I have been meaning to talk about the movie "The Chronicles of Narnia: The Lion, The Witch and The Wardrobe" since we saw it back in early December. Since this idea for a post has been floating around in my noggin the longest, let's start there for today. First of all, you should know that the Chronicles of Narnia are some of my all- time favorite books in the world and C.S. Lewis is one of my favorite authors. While the books were written for children, I first read them as an adult and I have re-read them several times. Steve has read them numerous times as well, and both my girls read the whole series (seven books, in case you aren't a Narnia fan) in November and December before the movie came out. So, with that background, you can imagine that we were at the movie theater the very first weekend it opened!
It is simply a beautiful movie. Although it can be disappointing to see your favorite book brought to life, this was not the case for us with this movie. In case you aren't familiar with the books, the Narnia tales are meant to be an allegory of the Gospel message. In the magical land of Narnia, there is a battle between good and evil, a downward spiral into betrayal, and a sacrificial death followed by a glorious resurrection. There are talking animals, valiant warriors, and reluctant monarchs. The Lord of Narnia, the Christ figure in our story, is Aslan the Lion. The inhabitants of Narnia have long suffered under the cruel reign of the White Witch when they hear that Aslan is back in Narnia; the word soon spreads, "Aslan is on the move!" Aslan ultimately conquers eternal winter in Narnia through a sacrificial gift of love. As the kingly and innocent Aslan willingly surrenders to the White Witch to pay the debt for someone else's betrayal, he never once seems weak or powerless. The depth of his love for the children and for all the inhabitants of Narnia is apparent as he bears the humiliation of having his magnificent mane shaved off. As the majestic lion allows himself to be shaved, bound and ultimately killed, we sense that he would only have to raise one powerful paw to have stopped it all. Yet, he knows what we don't know at that moment...that through his death, he will conquer evil once and for all. When he comes back to life, springtime comes to Narnia....the long winter brought on by the White Witch is over and goodness and truth reign once again.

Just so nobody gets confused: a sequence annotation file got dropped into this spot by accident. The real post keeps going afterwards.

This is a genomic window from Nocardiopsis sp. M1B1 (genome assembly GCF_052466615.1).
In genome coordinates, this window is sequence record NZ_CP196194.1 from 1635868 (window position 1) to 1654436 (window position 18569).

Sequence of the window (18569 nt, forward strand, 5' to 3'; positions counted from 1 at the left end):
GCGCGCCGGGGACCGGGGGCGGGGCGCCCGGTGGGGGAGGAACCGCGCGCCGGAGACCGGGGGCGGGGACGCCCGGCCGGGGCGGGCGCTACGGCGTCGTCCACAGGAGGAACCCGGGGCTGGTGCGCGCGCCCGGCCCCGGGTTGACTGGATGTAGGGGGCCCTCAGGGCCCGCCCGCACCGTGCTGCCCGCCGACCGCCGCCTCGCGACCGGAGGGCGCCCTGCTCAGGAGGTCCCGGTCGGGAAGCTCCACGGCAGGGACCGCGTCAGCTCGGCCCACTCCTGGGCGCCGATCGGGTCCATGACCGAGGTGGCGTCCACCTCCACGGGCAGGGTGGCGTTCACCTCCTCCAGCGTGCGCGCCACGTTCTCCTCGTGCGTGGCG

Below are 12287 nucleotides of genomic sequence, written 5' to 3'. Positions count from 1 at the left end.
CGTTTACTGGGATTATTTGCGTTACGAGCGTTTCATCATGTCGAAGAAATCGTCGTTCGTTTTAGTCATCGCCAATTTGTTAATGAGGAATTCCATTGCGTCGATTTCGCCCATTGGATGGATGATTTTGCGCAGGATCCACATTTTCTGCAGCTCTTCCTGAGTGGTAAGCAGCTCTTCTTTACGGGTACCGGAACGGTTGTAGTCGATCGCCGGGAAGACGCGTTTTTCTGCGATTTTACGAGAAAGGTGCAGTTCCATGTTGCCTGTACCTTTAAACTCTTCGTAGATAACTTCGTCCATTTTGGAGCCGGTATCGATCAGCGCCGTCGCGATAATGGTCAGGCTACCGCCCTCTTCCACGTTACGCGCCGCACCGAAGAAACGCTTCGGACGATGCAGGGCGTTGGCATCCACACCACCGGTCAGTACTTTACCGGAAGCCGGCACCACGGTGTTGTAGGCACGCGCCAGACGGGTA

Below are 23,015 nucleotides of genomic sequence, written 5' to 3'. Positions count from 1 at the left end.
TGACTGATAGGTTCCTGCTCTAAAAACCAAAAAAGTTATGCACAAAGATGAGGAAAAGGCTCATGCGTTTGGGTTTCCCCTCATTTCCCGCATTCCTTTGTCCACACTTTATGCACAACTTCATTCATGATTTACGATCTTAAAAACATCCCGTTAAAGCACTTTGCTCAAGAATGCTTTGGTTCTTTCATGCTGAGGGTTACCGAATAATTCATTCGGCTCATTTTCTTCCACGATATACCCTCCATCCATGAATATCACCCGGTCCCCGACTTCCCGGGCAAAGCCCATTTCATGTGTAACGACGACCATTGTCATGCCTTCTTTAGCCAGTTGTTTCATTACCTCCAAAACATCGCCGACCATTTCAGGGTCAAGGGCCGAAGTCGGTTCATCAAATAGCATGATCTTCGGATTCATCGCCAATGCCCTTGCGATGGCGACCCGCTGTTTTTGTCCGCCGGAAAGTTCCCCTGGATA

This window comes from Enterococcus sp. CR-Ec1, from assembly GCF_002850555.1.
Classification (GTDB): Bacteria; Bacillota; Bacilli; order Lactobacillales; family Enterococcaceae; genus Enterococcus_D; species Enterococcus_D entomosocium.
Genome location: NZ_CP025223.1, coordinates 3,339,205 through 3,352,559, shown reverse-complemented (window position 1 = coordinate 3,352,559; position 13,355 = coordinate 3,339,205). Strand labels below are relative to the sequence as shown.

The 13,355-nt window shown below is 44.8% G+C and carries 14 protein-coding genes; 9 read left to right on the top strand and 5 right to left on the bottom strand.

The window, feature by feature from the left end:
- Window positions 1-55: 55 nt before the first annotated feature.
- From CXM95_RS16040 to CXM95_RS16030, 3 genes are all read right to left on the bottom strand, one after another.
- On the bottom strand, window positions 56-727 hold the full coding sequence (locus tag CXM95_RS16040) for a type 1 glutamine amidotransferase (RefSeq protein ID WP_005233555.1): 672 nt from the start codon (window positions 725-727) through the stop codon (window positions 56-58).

Clearly, even if you haven't read the books, you can see the connection to the Gospel story. Again, I can't recommend highly enough that you read the books...my description doesn't do the story justice. During the scenes of Aslan's death and resurrection, I wept and wept. In looking back on my experience later, I realized something that I thought was very interesting. Like many of you, I also saw the movie "The Passion of the Christ." While I won't go into a lengthy discussion of my opinion of that movie now, the observation that I had after seeing the Narnia movie was this: my experience of the scene of Aslan's death was much stronger and much more personal than my reaction to the cruxifiction scene in "The Passion of the Christ." I think that I was so distracted...so nauseated... by the intense violence in the Passion, that I couldn't even focus on what the cinematic representation was all about. With the Narnia movie, I was able to watch it and because I was able to watch it, I was able to really experience the symbolism that made it so rich and so moving. That isn't a criticism per se of the Passion movie, just an observation that, for me, I was able to really feel Jesus's sacrificial love for me more profoundly while watching a symbolic lion die than while watching Jim Caviezel get tortured in a Mel Gibson gore extravaganza. (OK, that last sentence did sound a little like a criticism of that movie, sorry...perhaps you are picking up a little on my bias!) Again, that is simply my experience...I'm sure others of you who have seen both movies had the completely opposite experience. Isn't that the beauty of art though? How wonderful that this story is getting told on the big screen in a variety of ways!
Anyway, bottom line is this: go get the complete set of The Chronicles of Narnia and read them. While you are buying books, go ahead and also get the C.S. Lewis classic "Mere Christianity"...it is another of my favorites. But even if you aren't a reader, definitely go see the movie "The Chronicles of Narnia: The Lion, The Witch and The Wardrobe." Aslan is on the Move!